The lesson learned from that was that the national intelligence gathering agencies and organizations of the United States need to gather as much information as possible, and pool it together using the most powerful and flexibly capable big data resources available so any future potential attack can be identified and blocked before it can take place. And to the US government and the Obama administration, this meant and still means conducting open ended surveillance on essentially everyone and all of the time when they are online or using a phone.

That is the first of three core components that I see as entering into this newly forming doctrine. The second foundational element underlying this doctrine is that:

• While the US national government has a right and even an obligation to conduct open ended surveillance on everyone, private sector businesses and organizations have very circumscribed rights as to what types of personal data they can gather, how and how long they can store it, and how they can use and share it.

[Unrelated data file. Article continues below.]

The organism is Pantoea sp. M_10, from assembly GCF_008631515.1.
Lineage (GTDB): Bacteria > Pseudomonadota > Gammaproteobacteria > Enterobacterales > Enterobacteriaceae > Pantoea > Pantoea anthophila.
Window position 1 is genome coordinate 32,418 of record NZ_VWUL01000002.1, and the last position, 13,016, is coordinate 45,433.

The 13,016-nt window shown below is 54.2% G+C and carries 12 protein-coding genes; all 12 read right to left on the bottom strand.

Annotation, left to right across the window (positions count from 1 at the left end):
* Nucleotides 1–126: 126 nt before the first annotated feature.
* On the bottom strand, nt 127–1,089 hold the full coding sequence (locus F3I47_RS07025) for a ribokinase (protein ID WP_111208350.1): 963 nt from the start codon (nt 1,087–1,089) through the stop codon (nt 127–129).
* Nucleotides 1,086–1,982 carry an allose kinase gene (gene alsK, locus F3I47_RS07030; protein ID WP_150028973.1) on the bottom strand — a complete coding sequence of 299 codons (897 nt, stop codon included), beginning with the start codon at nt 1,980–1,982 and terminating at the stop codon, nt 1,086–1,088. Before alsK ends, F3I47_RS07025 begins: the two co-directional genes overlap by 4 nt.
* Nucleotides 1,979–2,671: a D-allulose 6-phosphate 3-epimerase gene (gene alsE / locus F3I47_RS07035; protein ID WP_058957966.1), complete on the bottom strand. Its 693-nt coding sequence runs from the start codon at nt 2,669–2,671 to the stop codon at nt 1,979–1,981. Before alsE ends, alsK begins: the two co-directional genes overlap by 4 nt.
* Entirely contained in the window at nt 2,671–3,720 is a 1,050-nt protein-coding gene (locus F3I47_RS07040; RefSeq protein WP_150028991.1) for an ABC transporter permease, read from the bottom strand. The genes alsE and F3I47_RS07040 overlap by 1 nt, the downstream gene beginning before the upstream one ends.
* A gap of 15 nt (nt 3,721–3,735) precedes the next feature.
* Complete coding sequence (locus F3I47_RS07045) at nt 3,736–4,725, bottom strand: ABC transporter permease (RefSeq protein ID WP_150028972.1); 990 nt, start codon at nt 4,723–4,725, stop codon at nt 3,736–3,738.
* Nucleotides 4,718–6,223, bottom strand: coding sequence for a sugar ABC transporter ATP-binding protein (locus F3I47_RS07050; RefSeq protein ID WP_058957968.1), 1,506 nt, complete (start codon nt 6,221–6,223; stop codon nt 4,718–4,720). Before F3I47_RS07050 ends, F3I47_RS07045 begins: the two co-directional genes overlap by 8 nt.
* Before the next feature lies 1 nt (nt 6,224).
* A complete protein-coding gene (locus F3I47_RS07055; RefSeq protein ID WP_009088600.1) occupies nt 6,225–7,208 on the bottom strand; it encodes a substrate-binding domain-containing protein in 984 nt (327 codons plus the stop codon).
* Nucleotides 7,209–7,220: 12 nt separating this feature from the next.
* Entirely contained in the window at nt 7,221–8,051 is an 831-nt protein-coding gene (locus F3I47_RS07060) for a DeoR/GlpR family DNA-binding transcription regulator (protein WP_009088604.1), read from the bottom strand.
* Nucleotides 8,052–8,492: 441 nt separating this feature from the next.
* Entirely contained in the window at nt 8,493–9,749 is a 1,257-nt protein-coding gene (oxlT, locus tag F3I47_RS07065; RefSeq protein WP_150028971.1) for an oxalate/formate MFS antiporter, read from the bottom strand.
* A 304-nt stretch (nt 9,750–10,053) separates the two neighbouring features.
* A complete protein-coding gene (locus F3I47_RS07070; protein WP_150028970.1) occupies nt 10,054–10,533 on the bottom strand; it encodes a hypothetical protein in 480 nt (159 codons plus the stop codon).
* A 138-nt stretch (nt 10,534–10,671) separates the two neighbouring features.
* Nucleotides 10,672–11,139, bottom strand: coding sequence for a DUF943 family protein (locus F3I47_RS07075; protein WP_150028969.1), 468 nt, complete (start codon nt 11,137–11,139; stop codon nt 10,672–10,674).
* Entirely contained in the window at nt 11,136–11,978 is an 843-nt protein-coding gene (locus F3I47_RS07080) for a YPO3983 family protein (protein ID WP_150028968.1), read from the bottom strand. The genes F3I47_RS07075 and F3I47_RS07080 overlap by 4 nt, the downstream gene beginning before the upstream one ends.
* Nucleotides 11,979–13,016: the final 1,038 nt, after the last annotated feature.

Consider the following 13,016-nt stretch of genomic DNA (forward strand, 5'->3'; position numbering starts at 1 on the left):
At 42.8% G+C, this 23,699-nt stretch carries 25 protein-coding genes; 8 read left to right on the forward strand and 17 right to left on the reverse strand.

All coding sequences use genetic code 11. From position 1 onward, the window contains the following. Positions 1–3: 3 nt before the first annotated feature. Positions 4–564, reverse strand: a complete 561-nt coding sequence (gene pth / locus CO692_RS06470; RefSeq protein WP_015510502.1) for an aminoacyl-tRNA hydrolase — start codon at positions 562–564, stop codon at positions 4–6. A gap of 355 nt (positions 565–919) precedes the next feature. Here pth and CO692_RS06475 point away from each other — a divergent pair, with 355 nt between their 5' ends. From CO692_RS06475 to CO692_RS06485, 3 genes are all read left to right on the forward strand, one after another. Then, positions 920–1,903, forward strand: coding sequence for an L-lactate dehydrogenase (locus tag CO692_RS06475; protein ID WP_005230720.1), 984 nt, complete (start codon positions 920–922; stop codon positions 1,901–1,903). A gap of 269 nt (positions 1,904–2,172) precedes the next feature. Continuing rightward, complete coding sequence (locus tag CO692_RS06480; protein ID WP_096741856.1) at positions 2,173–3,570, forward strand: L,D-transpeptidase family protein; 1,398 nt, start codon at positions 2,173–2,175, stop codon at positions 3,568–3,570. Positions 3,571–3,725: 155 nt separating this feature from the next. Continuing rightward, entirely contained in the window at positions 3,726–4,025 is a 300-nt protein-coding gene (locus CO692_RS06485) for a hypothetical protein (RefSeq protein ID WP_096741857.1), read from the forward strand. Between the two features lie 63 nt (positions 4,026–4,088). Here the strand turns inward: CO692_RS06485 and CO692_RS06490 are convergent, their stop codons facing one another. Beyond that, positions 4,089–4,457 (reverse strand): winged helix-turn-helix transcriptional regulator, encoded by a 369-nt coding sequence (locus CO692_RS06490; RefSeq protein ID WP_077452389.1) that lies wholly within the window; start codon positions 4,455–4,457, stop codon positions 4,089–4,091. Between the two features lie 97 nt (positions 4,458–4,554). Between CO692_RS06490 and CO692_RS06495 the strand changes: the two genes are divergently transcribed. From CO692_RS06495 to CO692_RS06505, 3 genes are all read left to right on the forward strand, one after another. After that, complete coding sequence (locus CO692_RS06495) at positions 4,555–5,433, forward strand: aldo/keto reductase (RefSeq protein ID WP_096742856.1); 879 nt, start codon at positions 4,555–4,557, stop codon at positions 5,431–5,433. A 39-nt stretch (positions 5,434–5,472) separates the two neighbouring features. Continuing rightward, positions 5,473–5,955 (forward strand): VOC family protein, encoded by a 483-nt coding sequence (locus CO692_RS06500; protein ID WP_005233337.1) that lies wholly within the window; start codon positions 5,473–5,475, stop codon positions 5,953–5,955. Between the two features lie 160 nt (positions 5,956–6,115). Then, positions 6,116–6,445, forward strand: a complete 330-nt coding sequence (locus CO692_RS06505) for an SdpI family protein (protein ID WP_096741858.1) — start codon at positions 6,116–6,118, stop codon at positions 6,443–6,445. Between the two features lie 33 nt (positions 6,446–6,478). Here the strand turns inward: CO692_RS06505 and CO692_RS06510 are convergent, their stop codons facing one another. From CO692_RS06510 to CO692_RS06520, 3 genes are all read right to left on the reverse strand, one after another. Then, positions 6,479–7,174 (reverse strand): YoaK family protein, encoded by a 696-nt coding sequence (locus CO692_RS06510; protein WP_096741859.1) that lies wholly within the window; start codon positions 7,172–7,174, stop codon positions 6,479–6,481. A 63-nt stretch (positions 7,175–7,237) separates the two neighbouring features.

This second collection of threads to the skein allows for big business and small to make use of big data capabilities. But it holds that only the government has authority or right to set the limits on what is acceptable or allowed for this type of activity. I will discuss this set of issues in future postings and simply note here that I base this part of this discussion on a series of recent US Justice Department rulings and governmental actions.

And the third line of reasoning that I will add to this discussion involves the implicitly assumed right and even obligation of the United States government to pursue its online cyber-defense across any and all borders and boundaries in its pursuit of national security and as it conducts its side of the War on Terror. I am going to continue this discussion with a fuller discussion of that and of its implications. And after that I will step back to discuss the Obama cyber-doctrine as a whole. Meanwhile, you can find this and related postings at Ubiquitous Computing and Communications – everywhere all the time 2 and in my first Ubiquitous Computing and Communications directory page. I am also listing this under my In the News posting category.